Catalan rift clouds Spain's homage to attack victims

Daniel BOSQUE
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A man lays flowers in memory of the victims of last year's terror attack in Barcelona

A year after a jihadist rampage in Catalonia killed 16 people, Spain paid homage to the victims Friday without managing to set aside bitter divisions over the region's independence.

Families of the victims had called for a "truce" in the political row over Catalonia's failed secessionist drive last October, which quickly overshadowed the bloody attacks that shook Spain.

But right above the spot on Barcelona's famous Las Ramblas boulevard where a van came to a stop after ploughing into and killing 14 pedestrians on August 17, 2017, separatist activists unravelled a banner reading: "Free political prisoners. Without them this ceremony is a scam."

Under the banner -- which refers to separatist leaders in jail over the failed secession attempt -- relatives of the victims laid flowers on a pavement mosaic designed by Barcelona-born artist Joan Miro.

Further up the road on the central Plaza Catalunya, another large banner hung from a building reading in English: "The Spanish king is not welcome in the Catalan countries", with an upside-down picture of the monarch, who took a hardline stance against the secession bid.

King Felipe VI, his wife Queen Letizia and Prime Minister Pedro Sanchez joined families of the victims on the plaza for an emotional commemoration, to cries of "long live the king" and "long live Spain" by pro-unity onlookers sporting Spanish flags.

"It was a complete disgrace, such a shame. In the end others took the limelight and not the victims," Jose Vargas, president of the Catalan association of terror victims told AFP.

- Dark day for Spain -

A year ago, tourists and locals in Barcelona were enjoying yet another sunny day in the city, perusing the many flower stands that line Las Ramblas.

But around 4:30 pm (1430 GMT), everything changed.

Younes Abouyaaqoub, a 22-year-old Moroccan man, drove his van into the crowds, killing 14 people, including two children aged three and seven.

"I was really lucky as I had left half an hour before but my mother was still there and she's been really affected," said Fidel Poles, a 33-year-old florist.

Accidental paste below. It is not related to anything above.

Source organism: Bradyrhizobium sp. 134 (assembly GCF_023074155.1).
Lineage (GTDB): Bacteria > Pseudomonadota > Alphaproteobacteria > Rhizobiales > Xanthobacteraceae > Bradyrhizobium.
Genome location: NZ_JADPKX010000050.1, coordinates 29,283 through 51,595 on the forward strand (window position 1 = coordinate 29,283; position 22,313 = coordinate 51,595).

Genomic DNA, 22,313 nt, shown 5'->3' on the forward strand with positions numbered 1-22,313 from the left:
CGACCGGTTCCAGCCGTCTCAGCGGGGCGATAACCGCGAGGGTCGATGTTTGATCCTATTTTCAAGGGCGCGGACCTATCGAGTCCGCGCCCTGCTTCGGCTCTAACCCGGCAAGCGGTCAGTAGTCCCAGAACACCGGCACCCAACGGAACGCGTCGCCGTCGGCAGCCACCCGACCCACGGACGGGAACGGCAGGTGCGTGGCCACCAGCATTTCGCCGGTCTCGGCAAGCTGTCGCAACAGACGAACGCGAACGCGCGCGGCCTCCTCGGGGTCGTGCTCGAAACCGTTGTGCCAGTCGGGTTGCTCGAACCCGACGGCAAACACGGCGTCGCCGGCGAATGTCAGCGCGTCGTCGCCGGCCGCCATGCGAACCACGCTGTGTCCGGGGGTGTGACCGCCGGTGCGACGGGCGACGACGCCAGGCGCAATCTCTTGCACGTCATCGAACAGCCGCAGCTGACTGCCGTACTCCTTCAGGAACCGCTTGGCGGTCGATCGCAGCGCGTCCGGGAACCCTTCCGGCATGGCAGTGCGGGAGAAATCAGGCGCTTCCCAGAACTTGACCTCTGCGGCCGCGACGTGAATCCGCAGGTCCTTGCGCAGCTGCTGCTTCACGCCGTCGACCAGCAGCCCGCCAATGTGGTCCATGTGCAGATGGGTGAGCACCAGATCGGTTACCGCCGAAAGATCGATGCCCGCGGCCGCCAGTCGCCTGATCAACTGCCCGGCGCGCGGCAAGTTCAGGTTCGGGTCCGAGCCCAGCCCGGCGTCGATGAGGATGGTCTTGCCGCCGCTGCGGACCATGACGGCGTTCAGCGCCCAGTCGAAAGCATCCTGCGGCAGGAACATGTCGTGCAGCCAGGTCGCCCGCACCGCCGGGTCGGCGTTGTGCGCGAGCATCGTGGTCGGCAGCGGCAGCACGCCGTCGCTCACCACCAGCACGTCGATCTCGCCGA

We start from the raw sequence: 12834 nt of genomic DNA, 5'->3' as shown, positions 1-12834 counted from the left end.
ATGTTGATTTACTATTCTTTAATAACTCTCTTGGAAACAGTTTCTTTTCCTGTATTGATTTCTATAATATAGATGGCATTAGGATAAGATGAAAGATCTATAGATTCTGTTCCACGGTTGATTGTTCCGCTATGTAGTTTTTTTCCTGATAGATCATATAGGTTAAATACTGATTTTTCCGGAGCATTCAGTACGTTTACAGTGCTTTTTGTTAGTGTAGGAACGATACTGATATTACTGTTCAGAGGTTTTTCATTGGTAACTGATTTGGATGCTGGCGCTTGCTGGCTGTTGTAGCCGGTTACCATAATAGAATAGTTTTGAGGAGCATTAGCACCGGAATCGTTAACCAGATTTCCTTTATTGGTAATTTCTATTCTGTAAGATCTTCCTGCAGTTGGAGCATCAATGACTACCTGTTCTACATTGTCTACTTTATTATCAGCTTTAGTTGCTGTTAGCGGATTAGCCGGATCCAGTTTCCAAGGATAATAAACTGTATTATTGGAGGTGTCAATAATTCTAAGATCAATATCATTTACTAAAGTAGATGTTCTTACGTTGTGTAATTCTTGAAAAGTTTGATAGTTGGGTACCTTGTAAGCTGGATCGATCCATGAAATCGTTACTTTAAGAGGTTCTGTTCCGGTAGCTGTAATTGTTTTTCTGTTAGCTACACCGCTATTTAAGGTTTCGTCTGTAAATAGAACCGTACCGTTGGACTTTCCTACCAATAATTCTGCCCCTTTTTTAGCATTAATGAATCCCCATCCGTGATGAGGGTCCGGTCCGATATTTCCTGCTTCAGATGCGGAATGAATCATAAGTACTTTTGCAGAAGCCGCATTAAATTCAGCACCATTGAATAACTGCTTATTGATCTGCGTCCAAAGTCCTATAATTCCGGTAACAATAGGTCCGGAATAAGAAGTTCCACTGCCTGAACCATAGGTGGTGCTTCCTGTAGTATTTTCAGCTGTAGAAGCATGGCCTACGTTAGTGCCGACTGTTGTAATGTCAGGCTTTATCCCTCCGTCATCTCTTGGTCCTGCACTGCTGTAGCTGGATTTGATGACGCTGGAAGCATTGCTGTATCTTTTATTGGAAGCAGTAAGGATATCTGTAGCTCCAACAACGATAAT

"The man from the flower shop opposite as well -- he saw a woman dying in front of him and he's having a really hard time."

Abouyaaqoub fled, stabbing to death a young man before stealing his car.

Hours later, a car carrying five of his accomplices sped into the seaside resort of Cambrils some 120 kilometres (75 miles) south of Barcelona.

The five occupants of the Audi A3 jumped out and went on a stabbing spree, killing a woman, before they were shot dead by police.

Even then, at a defiant gathering against the attacks days after they happened, the king was jeered by supporters of independence.

On Friday, separatist organisations staged their own commemorative marches to avoid being in the monarch's presence.

- 'Thought I was dying' -

On Twitter, Sanchez on Friday stressed the need for "the unity of all of Spanish society", which "makes us stronger in the face of terror and barbarism".

Catalonia's pro-independence president Quim Torra said "we emerged stronger and more united and more convinced of our principles" after the attacks.

He paid tribute to former Catalan police chief Josep Lluis Trapero and Joaquim Forn, the former regional interior minister who is in jail over the subsequent secession bid, and whom Torra described as "unjustly imprisoned".

Ruben Guinazu, one of the victims in Cambrils, described the horror of a moment when he was convinced he would die.

"I don't remember anything about the attacker, I only saw him stabbing me. He left the knife stuck in my face, it plunged 15 centimetres (six inches) into my head," the 55-year-old said.

"He slashed my tonsils, my carotid, my vocal cords, my tongue."

The Islamic State group claimed responsibility for the carnage but investigators have not found any evidence that the cell of young men who carried them out had any international links.

They believe an imam in the Catalan mountain town of Ripoll indoctrinated a group of youths of Moroccan origin.

They made explosives at an abandoned house which police believe they intended to use to strike the Sagrada Familia basilica in Barcelona, the city's Camp Nou stadium or even the Eiffel Tower in Paris.

But these accidently went off on August 16, destroying the house, killing two of them including the imam, and prompting the remainder of the cell to improvise a vehicle attack similar to the ones carried out in other cities such as Nice and London.